Everyone has a comfort zone. Some of us feel at ease on the dance floor, others on a sports field, and others yet in a classroom or library. Some prefer solitude while others hang out in crowded cafes. Though each of us relax in different ways, we can all agree on one thing: our comfort zones are, well, comfortable. And the happiness and security we feel within that comfort zone are great.
Unless, of course, you’re too scared to step out of it.
Life provides us a million opportunities to push ourselves — sometimes these challenges appear as something relevant to our passion, like a local writing contest or community talent show, and sometimes they appear as risks we want to take, like karaoke night at your favorite bar or an empty spot on the dance floor at a wedding.
Other times, you have to make your own opportunities. Maybe dress up as a cyclops.
Sometimes life is funny like that.
Fear and You
Like many things, fear is healthy in moderation — there’s nothing wrong with avoiding downed power lines or evacuating a beach community soon to be bombarded by a powerful hurricane. In these hazardous situations, our fear triggers a fight-or-flight response that helps keep us alive.
But what about other situations like submitting a novel to an agent, singing in a talent show, or trying a new sport? None of these are likely to kill you, but that same fear chokes us: What if we mess up? What if everyone laughs? Our fight-or-flight response triggers, and it’s hard to combat something as intangible as the fear of embarrassment. We wonder if it’s better to play it safe — maybe next time we’ll feel “ready.”
And then we retreat into our comfort zone and stay there.
Being judged is scary, especially when it’s our passion on the line. We avoid situations in which failure is likely — or even possible — because failing hurts.
I have good and bad news.
The bad? That fear of failure is never going away.
But the good news is, we have a choice. We can let that fear stop us — justifying it by saying we’ll get to it in the near future, when we’re “ready” — but often, that excuse means we don’t end up trying at all. It’s safer not to, so we push it off another week or month or year, and it never gets done.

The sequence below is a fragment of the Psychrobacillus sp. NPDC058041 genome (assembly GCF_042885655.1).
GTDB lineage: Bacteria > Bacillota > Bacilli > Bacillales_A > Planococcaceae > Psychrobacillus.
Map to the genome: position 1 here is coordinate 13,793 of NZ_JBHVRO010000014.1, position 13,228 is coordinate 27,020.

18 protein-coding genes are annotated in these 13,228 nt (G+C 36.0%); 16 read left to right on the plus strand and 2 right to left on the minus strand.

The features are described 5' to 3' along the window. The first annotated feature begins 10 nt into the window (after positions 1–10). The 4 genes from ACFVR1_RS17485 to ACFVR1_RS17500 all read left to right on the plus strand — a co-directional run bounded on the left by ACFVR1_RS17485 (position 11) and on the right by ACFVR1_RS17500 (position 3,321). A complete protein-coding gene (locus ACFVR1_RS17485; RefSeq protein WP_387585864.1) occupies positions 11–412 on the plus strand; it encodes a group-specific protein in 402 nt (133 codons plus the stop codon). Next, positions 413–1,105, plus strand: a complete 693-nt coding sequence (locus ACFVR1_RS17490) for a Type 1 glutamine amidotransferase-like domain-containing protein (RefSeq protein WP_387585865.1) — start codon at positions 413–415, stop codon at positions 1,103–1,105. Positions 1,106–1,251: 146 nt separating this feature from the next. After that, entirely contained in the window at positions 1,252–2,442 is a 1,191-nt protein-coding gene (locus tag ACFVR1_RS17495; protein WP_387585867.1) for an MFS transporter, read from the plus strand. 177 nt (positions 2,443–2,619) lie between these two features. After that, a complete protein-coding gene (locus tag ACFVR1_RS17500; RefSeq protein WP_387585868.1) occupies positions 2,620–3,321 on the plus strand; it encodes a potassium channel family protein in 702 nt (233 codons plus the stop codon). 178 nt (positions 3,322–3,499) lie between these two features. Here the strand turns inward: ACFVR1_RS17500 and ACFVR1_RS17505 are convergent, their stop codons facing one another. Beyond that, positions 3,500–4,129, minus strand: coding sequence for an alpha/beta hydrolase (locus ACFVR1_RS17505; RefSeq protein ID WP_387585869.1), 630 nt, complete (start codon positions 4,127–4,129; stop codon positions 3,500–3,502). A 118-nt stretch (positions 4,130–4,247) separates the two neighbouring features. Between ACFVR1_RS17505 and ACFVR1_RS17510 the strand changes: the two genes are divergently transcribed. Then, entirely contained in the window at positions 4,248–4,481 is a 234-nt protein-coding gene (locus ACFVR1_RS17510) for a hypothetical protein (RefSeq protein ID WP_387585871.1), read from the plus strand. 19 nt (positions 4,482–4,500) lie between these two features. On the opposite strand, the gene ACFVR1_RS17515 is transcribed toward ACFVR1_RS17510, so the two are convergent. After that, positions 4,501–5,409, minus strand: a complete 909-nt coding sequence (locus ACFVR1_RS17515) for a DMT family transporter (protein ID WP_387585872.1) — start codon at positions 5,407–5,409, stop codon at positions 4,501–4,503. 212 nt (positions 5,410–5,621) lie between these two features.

Instead, choose failure.
You will never get over your fear of failure if you don’t fail. And guess what? Whatever you’re pursuing — be it writing or music or sports or a career — you’re going to fail at some point. Probably at many points. In fact, I’ve had about 10 pieces of writing published in my life, but my list of rejections is triple that.
Yes, failing sucks. But you can’t improve if you don’t try. No one became good — or even proficient — at anything without failing first. They didn’t wait until they were “ready.” They didn’t give up when things didn’t work out the first time, or the second, sixth, or twentieth. Life goes on. Harden your resolve and hang in there. Choose to fail.
Two years ago, leaving my comfort zone meant submitting my writing to a literary journal or magazine; now, though, submitting my work gives me a feeling of relief: I’m working towards my writing goals. Woohoo! Clicking “submit” isn’t the challenge it once was, and that means I need to expand my comfort zone in a new way now; I must choose failure again.
So I’ve decided to combat my cosplaying fears.
Taking on another persona like this is a pretty cool activity for a writer — we spend a lot of time creating characters and writing their stories. When I dress up, though, I feel a bit silly, like an imposter. I never act in-character for fear of saying the wrong thing. But this past weekend, I chose to attend New York Comic Con and cosplay Leela from Futurama.
In the days before the con, I was terrified. What if I said something dumb? What if I didn’t know how to pose? What if I ran into a Fry cosplayer — or worse yet, a Zapp — and I couldn’t think of anything funny to say?
Well, most of those things happened. I stand pretty awkwardly in most of the photos. I barely spoke to the other Futurama cosplayers I met. My in-character acting was nonexistent. In many ways, this was worst case scenario.
But you know what?
It was fun. The world didn’t end with the snap of a stiff photo. Nobody made fun of me when I didn’t banter with Zapp. I stood up to my fears and chose to leave my comfort zone. I spent a day in New York City, seeing some awesome costumes.
All in all, it was a pretty successful day.